Eran, Tel Aviv

Shahar explained that she will be required to attend an Israeli military induction base where she will be subjected to numerous interviews at which there will be attempts to persuade her to enlist. As she intends to refuse there will subsequently be a trial at the base where they will decide on her initial sentence, which is likely to be between 10 and 14 days detention.

After her release Shahar intends to refuse again and will undergo another trial and be sent back to prison. She remarked;

‘I know this is likely to be a recurring scenario for many months and I am likely to be celebrating my 19th birthday in jail.’

In concluding our interviews both Eran and Shahar admitted that their future career and life prospects may be adversely affected by their decision, but both passionately expressed their need to be an active contributor to the struggle to make conscientious objection a legitimate option, and to work towards peace for both Israelis and Palestinians. Both hope their stance will encourage public debate and consideration of a different approach to resolving issues with greater cooperation between Israelis and Palestinians.


Shahar Peretz was sentenced to 10 days in a military prison on 1 September after refusing to join the Israeli military. She has subsequently served a second term of imprisonment, during which she had her 19th birthday. On 24 October she was imprisoned for a third time for 30 days. Shahar reports being denied her own writing material in prison and being given a pen for only 10 minutes a day. Anything she writes is scrutinized by the prison guards.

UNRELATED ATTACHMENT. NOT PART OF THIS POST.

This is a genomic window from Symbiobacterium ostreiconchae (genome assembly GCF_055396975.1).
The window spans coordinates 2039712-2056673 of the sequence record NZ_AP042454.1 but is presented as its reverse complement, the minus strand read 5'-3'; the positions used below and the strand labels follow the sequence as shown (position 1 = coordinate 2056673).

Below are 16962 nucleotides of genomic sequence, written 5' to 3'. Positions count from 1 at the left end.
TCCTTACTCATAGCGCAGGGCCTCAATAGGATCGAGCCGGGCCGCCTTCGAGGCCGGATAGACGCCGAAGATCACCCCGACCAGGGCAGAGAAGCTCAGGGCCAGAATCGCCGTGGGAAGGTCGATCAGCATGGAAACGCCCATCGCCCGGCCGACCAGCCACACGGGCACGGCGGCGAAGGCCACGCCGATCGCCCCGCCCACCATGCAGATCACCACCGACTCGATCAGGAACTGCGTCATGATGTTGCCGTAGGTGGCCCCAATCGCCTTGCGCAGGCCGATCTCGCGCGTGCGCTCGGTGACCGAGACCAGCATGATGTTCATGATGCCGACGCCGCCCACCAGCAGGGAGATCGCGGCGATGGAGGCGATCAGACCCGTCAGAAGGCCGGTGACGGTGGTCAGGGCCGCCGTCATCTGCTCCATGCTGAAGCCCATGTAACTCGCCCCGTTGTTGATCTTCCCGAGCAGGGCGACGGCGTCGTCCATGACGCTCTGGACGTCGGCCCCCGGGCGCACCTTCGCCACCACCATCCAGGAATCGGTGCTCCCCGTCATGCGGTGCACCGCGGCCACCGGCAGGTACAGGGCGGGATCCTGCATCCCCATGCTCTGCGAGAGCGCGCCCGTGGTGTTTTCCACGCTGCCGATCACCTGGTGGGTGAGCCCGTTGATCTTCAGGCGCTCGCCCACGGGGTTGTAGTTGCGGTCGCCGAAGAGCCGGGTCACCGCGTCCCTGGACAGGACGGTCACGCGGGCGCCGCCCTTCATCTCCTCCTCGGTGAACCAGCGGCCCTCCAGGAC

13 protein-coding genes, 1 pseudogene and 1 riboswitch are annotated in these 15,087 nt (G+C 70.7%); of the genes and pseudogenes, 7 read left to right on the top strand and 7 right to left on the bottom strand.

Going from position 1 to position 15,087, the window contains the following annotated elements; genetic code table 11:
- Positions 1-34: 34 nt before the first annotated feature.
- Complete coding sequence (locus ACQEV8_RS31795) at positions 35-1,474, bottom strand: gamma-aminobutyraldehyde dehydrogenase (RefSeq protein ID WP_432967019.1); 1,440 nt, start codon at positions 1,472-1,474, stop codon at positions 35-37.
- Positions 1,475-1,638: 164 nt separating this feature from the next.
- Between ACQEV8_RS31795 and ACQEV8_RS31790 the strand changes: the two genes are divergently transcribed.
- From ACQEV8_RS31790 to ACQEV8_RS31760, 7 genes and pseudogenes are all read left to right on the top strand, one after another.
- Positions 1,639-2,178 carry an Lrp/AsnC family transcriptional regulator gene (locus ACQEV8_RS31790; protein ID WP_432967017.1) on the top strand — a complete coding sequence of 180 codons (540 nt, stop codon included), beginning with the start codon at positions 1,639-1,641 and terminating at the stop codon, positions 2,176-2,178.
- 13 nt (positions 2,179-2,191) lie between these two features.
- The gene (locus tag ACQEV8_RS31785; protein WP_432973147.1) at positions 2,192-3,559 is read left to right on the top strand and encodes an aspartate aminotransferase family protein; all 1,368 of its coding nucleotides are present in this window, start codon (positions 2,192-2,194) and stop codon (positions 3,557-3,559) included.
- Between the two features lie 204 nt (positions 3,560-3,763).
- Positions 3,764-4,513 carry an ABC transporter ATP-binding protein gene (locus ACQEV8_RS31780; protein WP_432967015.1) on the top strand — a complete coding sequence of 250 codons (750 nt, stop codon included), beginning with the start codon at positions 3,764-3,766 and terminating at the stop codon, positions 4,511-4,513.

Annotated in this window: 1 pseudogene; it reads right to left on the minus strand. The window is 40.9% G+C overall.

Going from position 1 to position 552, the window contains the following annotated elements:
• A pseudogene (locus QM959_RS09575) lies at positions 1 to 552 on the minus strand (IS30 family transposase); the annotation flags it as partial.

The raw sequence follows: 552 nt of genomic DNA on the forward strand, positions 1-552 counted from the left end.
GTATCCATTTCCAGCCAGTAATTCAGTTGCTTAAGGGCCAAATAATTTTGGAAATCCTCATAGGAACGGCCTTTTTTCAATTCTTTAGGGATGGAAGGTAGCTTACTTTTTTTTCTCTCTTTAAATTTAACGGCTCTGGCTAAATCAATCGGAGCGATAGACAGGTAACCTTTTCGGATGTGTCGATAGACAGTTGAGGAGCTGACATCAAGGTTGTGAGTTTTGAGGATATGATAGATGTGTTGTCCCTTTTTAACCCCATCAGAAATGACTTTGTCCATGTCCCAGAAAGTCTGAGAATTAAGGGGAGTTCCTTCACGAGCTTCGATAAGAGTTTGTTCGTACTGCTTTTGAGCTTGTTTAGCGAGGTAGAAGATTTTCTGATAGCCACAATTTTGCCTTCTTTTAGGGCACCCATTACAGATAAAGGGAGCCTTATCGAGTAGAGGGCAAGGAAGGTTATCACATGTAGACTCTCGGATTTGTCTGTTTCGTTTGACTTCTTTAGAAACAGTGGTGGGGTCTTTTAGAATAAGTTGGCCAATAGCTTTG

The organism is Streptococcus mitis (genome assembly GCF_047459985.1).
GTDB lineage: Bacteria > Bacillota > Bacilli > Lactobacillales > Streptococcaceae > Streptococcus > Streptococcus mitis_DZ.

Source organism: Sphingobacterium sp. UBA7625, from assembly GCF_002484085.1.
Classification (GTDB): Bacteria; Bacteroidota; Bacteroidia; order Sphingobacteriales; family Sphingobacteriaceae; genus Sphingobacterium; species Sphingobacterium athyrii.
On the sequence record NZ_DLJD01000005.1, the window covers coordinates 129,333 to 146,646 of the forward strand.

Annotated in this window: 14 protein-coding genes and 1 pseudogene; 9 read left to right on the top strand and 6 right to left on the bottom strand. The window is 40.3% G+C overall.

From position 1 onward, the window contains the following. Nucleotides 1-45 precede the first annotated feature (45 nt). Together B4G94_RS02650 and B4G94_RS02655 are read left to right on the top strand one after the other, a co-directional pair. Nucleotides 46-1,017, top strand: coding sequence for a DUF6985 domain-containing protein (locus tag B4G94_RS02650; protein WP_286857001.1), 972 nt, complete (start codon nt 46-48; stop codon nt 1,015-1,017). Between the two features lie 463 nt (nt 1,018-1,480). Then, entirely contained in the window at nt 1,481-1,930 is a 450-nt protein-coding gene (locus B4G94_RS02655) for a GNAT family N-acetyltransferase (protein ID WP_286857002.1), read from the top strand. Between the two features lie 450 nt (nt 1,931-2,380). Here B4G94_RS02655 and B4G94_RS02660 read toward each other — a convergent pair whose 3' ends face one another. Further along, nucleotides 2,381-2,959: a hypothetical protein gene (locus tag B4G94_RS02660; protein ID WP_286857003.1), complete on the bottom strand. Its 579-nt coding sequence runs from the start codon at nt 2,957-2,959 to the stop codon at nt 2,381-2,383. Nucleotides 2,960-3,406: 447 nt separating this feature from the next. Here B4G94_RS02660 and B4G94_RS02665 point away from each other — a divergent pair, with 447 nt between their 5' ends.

Eran Aviv returned to a military prison on 1 September and was recently sentenced for a 6th term of imprisonment on 24 October. He has now completed a total of 114 days in jail. His supporters have expressed concerns that he is finding his time in prison increasingly difficult.

What does international law say?

‘No one shall be subject to coercion which would impair his freedom to have or to adopt a religion or belief of his choice.’

Article 18, International Covenant on Civil and Political Rights, 1966

by Tom, a Quaker supporter of EAPPI    –    November 19, 2021


The writer would like to thank Ayala Olier, International Co-ordinator of a joint project between the Refusers Solidarity Network (US NGO) and Mesarvot (Israeli NGO) in both facilitating these interviews and being a translator.